So, the remaining question is, how much would you save in BNPL fees?
You’d save at least $72 in Zip fees, probably much more. Zip Pay and Zip Money charge a $6 monthly account-keeping fee if you still owe money at the end of the month. If it took you 12 months to repay the balance (the same period as your 0% balance transfer), that’s $72 saved in account-keeping fees alone.
Then there’s a $5 fee for each Zip Pay late payment, and $15 each time for Zip Money. Add to this a $15 dishonour fee if you don’t have enough funds in your nominated payment account. Also remember that, although Zip Pay is interest free, Zip Money is only interest free for the first three months, after which it reverts to an interest rate comparable with that of a typical credit card.
Afterpay does not charge an account-keeping fee, but its late payment fee is $10, plus a further $7 if the scheduled payment has not been received seven days later, on repeat until a cap is reached. Most BNPL services have a fee structure similar to either Zip or Afterpay. Although there are caps in place on the amount you can pay in late fees, over a period of 12 months you would still probably pay well in excess of the typical $40 balance transfer fee on $2,000 transferred.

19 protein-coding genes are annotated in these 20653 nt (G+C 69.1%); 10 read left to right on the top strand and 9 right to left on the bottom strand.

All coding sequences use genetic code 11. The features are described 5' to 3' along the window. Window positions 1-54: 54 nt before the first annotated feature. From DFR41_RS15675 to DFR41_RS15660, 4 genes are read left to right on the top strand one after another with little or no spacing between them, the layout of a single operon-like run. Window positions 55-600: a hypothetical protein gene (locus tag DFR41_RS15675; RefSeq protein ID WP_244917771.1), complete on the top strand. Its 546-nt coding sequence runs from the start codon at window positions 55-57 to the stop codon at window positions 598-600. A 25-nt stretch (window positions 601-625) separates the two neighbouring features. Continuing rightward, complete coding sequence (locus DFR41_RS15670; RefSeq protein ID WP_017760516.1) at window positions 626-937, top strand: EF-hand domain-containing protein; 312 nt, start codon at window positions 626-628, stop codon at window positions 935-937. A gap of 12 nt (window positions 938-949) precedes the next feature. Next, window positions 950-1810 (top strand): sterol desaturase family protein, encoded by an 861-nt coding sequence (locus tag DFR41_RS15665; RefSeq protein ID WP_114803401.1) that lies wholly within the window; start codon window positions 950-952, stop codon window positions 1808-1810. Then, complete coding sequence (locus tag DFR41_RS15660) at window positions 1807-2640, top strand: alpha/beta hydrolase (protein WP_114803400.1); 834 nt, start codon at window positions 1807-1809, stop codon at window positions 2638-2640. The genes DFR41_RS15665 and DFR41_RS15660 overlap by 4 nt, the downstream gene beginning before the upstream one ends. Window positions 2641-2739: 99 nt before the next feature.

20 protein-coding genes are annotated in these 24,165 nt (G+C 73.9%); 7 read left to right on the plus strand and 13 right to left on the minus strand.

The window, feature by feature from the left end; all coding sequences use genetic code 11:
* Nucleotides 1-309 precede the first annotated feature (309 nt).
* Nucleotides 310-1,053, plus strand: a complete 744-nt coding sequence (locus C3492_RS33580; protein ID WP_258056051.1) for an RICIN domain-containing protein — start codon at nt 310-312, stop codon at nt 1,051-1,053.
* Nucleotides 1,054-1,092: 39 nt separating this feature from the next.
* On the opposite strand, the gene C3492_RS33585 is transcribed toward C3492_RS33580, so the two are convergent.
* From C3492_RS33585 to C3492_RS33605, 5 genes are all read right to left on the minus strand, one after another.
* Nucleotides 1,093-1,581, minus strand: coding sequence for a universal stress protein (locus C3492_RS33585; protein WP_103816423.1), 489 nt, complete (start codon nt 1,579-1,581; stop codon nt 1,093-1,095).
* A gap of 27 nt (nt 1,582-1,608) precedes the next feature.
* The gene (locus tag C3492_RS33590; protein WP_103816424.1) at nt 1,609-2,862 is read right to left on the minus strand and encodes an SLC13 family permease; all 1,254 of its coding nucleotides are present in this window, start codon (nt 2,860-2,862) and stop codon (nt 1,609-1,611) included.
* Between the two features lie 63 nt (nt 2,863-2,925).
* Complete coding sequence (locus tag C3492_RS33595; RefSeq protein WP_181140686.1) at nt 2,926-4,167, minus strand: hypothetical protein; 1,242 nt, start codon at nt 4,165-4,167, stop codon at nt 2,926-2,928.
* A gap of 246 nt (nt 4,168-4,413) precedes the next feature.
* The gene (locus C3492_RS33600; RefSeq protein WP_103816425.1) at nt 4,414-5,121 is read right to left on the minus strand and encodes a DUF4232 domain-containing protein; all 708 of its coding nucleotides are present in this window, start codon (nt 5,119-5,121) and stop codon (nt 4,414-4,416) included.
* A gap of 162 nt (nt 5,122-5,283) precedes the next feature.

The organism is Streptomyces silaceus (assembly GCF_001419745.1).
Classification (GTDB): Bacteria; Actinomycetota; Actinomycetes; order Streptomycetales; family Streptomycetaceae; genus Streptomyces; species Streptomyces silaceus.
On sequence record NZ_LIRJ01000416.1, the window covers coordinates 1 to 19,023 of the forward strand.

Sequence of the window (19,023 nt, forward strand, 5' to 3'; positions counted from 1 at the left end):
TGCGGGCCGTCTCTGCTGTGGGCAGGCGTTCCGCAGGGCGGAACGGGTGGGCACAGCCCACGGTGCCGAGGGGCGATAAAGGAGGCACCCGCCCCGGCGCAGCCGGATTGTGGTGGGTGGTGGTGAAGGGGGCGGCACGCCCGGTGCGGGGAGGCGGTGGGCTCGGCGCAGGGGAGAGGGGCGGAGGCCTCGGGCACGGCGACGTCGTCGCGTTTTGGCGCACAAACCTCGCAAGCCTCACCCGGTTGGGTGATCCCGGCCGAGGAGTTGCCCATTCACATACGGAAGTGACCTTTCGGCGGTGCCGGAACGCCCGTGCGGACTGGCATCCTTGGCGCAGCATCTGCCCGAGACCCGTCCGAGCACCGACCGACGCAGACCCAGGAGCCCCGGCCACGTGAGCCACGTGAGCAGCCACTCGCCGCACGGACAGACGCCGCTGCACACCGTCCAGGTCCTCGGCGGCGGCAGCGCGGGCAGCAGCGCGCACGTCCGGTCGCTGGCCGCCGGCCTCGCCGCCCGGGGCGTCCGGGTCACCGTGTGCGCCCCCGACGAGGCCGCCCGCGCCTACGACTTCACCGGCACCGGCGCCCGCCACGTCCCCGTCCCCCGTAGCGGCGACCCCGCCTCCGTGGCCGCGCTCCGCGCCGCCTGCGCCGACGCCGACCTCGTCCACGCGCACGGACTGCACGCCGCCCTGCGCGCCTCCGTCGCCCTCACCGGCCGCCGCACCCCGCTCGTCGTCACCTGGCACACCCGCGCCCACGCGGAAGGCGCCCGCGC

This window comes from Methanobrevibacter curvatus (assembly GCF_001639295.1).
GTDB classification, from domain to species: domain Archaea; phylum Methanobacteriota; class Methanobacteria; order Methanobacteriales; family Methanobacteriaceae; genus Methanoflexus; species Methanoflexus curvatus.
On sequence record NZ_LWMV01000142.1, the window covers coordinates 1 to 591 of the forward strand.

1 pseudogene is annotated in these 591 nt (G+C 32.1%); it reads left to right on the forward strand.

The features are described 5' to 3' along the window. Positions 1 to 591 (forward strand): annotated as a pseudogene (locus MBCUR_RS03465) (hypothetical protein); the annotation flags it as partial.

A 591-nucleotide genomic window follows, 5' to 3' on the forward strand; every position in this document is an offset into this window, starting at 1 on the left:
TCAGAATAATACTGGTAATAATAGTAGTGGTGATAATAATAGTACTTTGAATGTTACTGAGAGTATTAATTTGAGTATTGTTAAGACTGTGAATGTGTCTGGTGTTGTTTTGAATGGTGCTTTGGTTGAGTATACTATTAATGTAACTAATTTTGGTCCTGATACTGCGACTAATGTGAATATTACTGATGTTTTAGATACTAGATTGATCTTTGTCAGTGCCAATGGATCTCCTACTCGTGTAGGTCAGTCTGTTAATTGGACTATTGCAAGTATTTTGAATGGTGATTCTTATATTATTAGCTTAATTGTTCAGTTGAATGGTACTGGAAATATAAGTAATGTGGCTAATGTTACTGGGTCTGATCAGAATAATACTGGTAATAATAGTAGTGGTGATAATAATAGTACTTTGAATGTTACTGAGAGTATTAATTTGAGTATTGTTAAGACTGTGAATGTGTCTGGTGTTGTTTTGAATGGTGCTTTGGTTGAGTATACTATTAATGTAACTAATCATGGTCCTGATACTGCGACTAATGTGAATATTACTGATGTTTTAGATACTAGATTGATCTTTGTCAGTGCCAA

The bottom line
If you’ve run up a BNPL debt you can’t afford to repay, you’ll probably save money by transferring the debt to a balance transfer credit card with a promotional 0% offer. This will give you time to pay, while paying less in fees (and potentially $0 in fees).
Protect your credit rating
And there’s one other really important consideration – your credit rating. If you are late in repaying your BNPL debt, or in default, you could receive a black mark in your credit report and see your credit score take a dive. It would be a good idea to transfer your debt to give yourself time to pay and preserve your credit rating.